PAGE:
Pop Paradise

Wednesday, January 16, 2013 - Saturday, March 2, 2013

Dave Lefner, Rialto, Woodcut reduction, 2008

Dave Lefner, Rialto, Woodcut reduction, Edition 2/6, 2008

From Wednesday, January 16 to Saturday, March 2, 2013, the Lamont Gallery at Phillips Exeter Academy will present Pop Paradise: Works by Dave Lefner, Kelly Reemtsen and Robert Townsend, an exhibition of works by three California artists who explore themes of nostalgia, optimism, and the sweet selectivity of memory in dynamic paintings and printmaking. This exhibition will include 33 works of reduction prints, oil on panel, watercolor and archival prints.

Dave Lefner, Circus Liquors, woodcut reduction, Edition 1/5, 2011

Lefner is an artist intent on capturing the quickly changing face of the urban landscape through his colorful reduction linocut prints. As a college student, he discovered printmaking. After graduating from California State University, Lefner began to focus his creative energies on linocut print; he discovered reduction linocuts after studying a linoleum block series created by Pablo Picasso in the 1950s. The source of his work came to him while driving from “The Valley” into Hollywood: “The urban landscape will always be my muse. . . . There were these old mom-and-pop liquor stores in the valley. People drive by every day and no one pays attention, but there would be this great neon sign, a little rusted and broken-down, but it still casts these amazing shadows at certain times of the day,” he says. Lefner has exhibited at the LA Art Show, the Museum of Neon Art and Skidmore Contemporary Art. 

Kelly Reemtsen, Failure to Engage, Oil on panel, 2011

Reemtsen’s paintings explore the paradoxical state of being female in a post-feminist contemporary society. Her iconic image is of a woman clothed in the era of Eisenhower and Kennedy administration party dresses. Often, the woman holds a tool usually associated with masculinity. In other works, a woman appears to be falling through space. Reemtsen describes these figures as “falling out of love and/or falling short of expectations.” Each woman with a tool—usually for a home improvement project—offers the impression of “taking care of business.” Women painted with tools are also perceived as symbols of feminine empowerment. Reemtsen’s immaculately dressed subjects are viewed as heroines, receiving their guests after finishing yard work and cleaning the house. Her signature style of brightly colored dresses and opulent jewelry connote optimism and youthfulness. Reemtsen describes her work as images of feminine independence and empowerment: “My work is about girl power that depicts grace and beauty. This is all said in the sweetest and most sincere voice. I do not see it as a feminist statement and it is not about housewives. It is about the modern girl feeling empowered, looking great and getting ‘the job’ or her job done. The tools are used to show strength and to represent using and doing whatever it takes to be extraordinary,” she says. Reemtsen studied painting at Otis-Parsons in Los Angeles, and fashion design, fine art and painting at California State University Long Beach. Her works have been exhibited at Skidmore Contemporary Art, David Klein Gallery, The Armory Show Modern in New York, Art Platform—Los Angeles and ArtAspen.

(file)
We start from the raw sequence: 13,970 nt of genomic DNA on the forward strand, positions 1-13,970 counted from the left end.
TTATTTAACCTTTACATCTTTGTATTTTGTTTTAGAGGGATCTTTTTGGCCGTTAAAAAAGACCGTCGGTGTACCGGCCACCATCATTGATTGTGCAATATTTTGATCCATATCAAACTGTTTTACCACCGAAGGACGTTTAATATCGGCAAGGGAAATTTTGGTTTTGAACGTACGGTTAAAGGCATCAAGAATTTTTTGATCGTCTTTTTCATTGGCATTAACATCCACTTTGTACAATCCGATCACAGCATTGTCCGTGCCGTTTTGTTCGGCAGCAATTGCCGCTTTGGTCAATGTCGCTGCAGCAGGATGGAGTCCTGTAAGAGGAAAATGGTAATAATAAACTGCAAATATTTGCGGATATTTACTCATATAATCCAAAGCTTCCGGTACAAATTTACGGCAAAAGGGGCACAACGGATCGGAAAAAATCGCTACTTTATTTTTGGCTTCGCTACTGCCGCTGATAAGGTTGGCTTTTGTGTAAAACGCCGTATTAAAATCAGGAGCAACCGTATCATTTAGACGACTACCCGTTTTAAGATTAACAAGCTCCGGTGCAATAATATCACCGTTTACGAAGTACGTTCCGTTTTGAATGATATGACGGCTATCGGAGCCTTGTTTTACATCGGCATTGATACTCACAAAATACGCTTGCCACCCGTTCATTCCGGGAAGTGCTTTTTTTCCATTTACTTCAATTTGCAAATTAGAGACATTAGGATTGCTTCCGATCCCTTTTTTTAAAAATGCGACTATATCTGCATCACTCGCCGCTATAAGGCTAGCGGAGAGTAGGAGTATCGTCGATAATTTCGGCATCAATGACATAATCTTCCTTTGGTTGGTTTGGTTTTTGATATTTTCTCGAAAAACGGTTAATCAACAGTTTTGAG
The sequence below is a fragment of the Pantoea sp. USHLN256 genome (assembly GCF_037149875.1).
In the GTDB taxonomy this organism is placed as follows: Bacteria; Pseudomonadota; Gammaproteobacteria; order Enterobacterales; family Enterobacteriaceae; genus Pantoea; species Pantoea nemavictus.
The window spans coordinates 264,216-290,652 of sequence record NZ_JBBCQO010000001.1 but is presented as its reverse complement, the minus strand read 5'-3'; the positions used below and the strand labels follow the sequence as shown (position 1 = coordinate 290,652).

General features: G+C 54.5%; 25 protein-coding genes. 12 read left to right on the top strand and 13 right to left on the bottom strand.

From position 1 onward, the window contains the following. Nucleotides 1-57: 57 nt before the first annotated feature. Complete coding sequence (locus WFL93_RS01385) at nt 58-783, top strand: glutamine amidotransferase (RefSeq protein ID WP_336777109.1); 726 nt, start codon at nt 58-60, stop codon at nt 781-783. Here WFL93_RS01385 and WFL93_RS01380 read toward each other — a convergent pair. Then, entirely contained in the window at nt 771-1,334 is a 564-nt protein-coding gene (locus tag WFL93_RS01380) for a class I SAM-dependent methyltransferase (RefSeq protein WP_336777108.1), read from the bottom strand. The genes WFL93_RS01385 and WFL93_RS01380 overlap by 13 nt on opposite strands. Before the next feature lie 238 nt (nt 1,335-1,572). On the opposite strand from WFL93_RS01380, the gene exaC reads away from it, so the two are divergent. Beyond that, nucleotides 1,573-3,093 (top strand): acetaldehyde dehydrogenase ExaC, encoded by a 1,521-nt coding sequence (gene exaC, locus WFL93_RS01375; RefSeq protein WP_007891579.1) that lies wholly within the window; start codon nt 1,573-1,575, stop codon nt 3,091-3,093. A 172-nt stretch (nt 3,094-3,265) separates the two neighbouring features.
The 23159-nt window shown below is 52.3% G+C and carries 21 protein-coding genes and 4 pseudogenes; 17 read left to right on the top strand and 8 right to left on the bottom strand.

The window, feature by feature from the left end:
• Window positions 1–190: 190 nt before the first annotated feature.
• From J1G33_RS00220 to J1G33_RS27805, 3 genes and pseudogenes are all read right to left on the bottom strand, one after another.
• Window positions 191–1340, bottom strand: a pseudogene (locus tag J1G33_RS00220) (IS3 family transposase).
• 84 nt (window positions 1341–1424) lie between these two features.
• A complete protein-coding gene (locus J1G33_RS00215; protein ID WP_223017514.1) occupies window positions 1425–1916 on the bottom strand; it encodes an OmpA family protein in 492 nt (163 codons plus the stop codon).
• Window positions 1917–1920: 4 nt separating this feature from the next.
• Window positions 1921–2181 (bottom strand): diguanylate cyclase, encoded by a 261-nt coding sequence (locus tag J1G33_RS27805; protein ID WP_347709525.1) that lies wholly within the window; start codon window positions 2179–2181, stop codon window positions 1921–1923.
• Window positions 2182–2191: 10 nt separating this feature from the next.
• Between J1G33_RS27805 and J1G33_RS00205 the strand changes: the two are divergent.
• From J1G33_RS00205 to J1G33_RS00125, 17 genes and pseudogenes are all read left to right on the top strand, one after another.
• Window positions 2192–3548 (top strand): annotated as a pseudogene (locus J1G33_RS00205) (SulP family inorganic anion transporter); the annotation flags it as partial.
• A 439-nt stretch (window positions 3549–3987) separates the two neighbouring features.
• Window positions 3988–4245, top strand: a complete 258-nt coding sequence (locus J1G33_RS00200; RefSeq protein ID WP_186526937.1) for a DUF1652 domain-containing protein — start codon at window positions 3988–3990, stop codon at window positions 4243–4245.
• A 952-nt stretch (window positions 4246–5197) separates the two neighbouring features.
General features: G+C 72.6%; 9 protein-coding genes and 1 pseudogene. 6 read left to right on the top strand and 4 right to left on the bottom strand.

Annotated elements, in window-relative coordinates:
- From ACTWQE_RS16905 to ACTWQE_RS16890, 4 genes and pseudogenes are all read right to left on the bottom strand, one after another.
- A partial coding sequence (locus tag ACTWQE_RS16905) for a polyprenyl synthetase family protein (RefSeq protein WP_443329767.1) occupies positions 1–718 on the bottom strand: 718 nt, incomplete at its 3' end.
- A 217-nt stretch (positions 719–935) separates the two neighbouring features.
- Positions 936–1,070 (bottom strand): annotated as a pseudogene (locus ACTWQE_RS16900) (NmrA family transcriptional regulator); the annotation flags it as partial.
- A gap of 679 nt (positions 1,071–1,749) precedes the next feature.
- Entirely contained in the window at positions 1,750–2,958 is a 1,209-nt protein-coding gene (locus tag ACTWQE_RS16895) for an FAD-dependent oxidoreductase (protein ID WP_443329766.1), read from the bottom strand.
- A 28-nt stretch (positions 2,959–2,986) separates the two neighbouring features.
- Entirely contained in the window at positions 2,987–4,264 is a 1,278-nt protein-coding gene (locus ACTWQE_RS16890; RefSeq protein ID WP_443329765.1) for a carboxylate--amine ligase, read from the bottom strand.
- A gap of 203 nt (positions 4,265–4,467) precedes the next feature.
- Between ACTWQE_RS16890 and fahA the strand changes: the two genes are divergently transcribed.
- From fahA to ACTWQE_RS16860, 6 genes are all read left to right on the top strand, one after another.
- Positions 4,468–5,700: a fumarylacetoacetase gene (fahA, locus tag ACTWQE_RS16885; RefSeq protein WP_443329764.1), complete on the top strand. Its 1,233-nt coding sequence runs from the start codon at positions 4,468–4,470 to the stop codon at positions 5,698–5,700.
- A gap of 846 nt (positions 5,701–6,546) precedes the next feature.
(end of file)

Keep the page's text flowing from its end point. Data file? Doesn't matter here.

Robert Townsend, Blue Impala with Sprinkles, Watercolor on paper, 2009

Townsend’s work captures the vivid Americana of the past. “More than anything, I think my work is about vernacular culture. It is concerned with ordinary domestic and functional objects or themes . . . I seem to be concerned with expressing a generally American and specifically Southern California voice. As for the Californian—the elements are the weather, car culture, surf culture and the general lack of historical reference,” he says.

Self-described as a pop realist, Townsend’s paintings present exhilarating, exploded-view renderings in oil and watercolor, with a nostalgic view offered without firsthand experience. The works ably discuss the intersection of memory and imagination through well-considered distillation and playfully deceptive use of scale. Townsend’s work has been featured in solo and group exhibitions at Sue Greenwood Fine Art, Skidmore Contemporary Art, Michael Hollis Fine Art, the LA Art Show and Long Beach Arts, National Open.

Lamont Gallery Director Lauren O’Neal says, “Pop Paradise will offer a much-needed infusion of color and vitality to the New England winter, and we are thrilled to be showcasing the work of Dave Lefner, Kelly Reemtsen and Robert Townsend. The exhibition will inspire visitors to reflect on their own memories of everyday culture from times past, from the first color television and first party dress, to much-loved childhood trips to the candy store.”